What Books Mean to Me by Allison Symes

This is a good topic for More than Writers but a difficult one to keep to 500 words! Here goes…

What books mean to me depends on the book. I’ll always treasure The Lord of the Rings for its scale and for introducing me to fantasy. Jane Austen’s Pride and Prejudice introduced me to irony and humour in fiction. I love humorous writing and can’t imagine my shelves without P.G. Wodehouse and Terry Pratchett.

Books have always been an escape when I must switch off.. Books take me into worlds I can never hope to visit (back to TLOTR again!), backwards and forwards in time (historical fiction and sci-fi covered there), and enable me to work out “whodunnit” in a crime story.

Books can reflect my mood or take me out of it, depending on how I feel. I can explore the longer forms of fiction as well as my favourite short form and flash fiction categories. For the latter I am also reading as research to see what else is being done in my field and to be inspired by what can be done.

When I walk past a certain shelf I see books written and signed by author friends. I treasure those. I also see my books (and the anthologies I’ve contributed to over the years) and those mean a great deal.

Books represent creativity, the joys and challenges of storytelling, and I find it heartening that despite many predictions otherwise, the paperback is still strong. Ebooks are great but I wouldn’t want to see the paperback disappear.

Books take me back in time in another way. I still have on my shelves the four books in Louisa May Alcott’s Little Women series I picked up for 15p each in the good old days when your newsagent would stock books (and in a variety of genres, not just the blockbusters).

I’ve inherited my mother’s Charles Dickens collection (and it will take me a long time to get through those). I also have my first book collection - hardback Agatha Christie! Odhams brought these out years ago and I re-read as often as I can. Murder on the Orient Express is my favourite. Why? Different kind of story and I didn’t see the ending coming. The Murder of Roger Ackroyd is also brilliant for that.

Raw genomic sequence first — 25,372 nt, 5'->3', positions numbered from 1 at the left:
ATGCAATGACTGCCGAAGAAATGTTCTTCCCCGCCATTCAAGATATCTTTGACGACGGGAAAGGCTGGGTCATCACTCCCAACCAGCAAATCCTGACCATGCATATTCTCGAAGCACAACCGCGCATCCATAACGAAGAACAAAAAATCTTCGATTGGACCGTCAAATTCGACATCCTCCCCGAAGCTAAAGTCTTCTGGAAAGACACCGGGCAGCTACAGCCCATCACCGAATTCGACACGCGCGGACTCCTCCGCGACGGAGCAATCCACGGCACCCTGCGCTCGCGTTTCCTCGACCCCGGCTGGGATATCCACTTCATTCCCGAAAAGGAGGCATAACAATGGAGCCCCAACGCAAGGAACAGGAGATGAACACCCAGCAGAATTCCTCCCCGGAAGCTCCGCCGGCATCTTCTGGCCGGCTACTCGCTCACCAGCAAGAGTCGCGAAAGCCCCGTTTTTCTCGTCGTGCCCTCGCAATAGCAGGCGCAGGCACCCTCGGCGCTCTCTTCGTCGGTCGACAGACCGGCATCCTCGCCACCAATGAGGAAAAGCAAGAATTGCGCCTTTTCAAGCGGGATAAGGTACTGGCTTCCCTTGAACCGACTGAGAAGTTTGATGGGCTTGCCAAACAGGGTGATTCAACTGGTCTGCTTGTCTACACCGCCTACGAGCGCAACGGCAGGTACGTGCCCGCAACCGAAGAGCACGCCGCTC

Books also have a cultural significance. They represent my ability to read and write, which is something I don’t take for granted since it is not universal. (And even less so for women).

I would be in a dilemma as to which books I would save should I be put in the position to only save, say, a dozen. But that is a good dilemma to have. Books should be treasured - and read and re-read and re-read etc.

Writers work with their imaginations. Those have to be kick-started. The best way to do it is by reading inside and outside your genre, And it is fun so win-win there.

Happy reading and writing!  


  1. Oh gosh how much do I love books? And you've mentioned some of my favourites here. I am wedded to my hardbacks and paperbacks - reading online just isn't the same for me. Opening a beloved book is like meeting up with a dear friend after a long absence. nothing can replace that.

    1. I love books no matter what their format. For trips away, I do find the Kindle invaluable, Ruth. Saves valuable luggage room (which is always handy if I plan to buy paperbacks etc whilst away which I often do!).

  2. I love this post. Yes you have included some of my top favourites too. Jane Austen Charles Dickens JRR Tolkien, PG Wodehouse. They are all masters, forever inspiring us. The love of reading is such a precious gift. I keep well loved books for years no matter how scruffy they become. It is almost as if they are horcruxes...


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